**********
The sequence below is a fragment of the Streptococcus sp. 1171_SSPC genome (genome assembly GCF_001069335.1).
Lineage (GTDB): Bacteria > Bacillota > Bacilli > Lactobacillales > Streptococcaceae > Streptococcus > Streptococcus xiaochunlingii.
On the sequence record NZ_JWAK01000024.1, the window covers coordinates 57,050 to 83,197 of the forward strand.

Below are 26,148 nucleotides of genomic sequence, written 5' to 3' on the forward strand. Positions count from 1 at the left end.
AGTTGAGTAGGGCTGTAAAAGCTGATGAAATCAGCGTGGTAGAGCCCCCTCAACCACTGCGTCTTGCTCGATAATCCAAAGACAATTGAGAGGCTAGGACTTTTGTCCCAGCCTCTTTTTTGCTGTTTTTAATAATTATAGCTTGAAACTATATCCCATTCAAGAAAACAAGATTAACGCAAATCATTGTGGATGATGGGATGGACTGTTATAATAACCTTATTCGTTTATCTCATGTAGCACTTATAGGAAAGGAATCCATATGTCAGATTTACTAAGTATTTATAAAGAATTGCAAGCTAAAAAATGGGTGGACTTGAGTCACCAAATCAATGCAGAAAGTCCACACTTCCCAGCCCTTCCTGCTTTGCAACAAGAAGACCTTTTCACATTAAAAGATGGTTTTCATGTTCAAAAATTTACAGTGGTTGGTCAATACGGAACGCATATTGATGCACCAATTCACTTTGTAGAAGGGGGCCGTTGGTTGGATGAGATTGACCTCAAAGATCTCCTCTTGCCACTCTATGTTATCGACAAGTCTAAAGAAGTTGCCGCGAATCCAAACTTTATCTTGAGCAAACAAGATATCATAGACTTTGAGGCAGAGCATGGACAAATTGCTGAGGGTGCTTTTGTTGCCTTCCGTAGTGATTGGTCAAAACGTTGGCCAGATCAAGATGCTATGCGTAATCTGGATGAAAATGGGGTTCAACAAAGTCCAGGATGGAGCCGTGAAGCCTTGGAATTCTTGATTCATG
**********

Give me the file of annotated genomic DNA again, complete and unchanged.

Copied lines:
The sequence below is a fragment of the Streptococcus sp. 1171_SSPC genome (genome assembly GCF_001069335.1).
Lineage (GTDB): Bacteria > Bacillota > Bacilli > Lactobacillales > Streptococcaceae > Streptococcus > Streptococcus xiaochunlingii.
On the sequence record NZ_JWAK01000024.1, the window covers coordinates 57,050 to 83,197 of the forward strand.

Below are 26,148 nucleotides of genomic sequence, written 5' to 3' on the forward strand. Positions count from 1 at the left end.
AGTTGAGTAGGGCTGTAAAAGCTGATGAAATCAGCGTGGTAGAGCCCCCTCAACCACTGCGTCTTGCTCGATAATCCAAAGACAATTGAGAGGCTAGGACTTTTGTCCCAGCCTCTTTTTTGCTGTTTTTAATAATTATAGCTTGAAACTATATCCCATTCAAGAAAACAAGATTAACGCAAATCATTGTGGATGATGGGATGGACTGTTATAATAACCTTATTCGTTTATCTCATGTAGCACTTATAGGAAAGGAATCCATATGTCAGATTTACTAAGTATTTATAAAGAATTGCAAGCTAAAAAATGGGTGGACTTGAGTCACCAAATCAATGCAGAAAGTCCACACTTCCCAGCCCTTCCTGCTTTGCAACAAGAAGACCTTTTCACATTAAAAGATGGTTTTCATGTTCAAAAATTTACAGTGGTTGGTCAATACGGAACGCATATTGATGCACCAATTCACTTTGTAGAAGGGGGCCGTTGGTTGGATGAGATTGACCTCAAAGATCTCCTCTTGCCACTCTATGTTATCGACAAGTCTAAAGAAGTTGCCGCGAATCCAAACTTTATCTTGAGCAAACAAGATATCATAGACTTTGAGGCAGAGCATGGACAAATTGCTGAGGGTGCTTTTGTTGCCTTCCGTAGTGATTGGTCAAAACGTTGGCCAGATCAAGATGCTATGCGTAATCTGGATGAAAATGGGGTTCAACAAAGTCCAGGATGGAGCCGTGAAGCCTTGGAATTCTTGATTCATG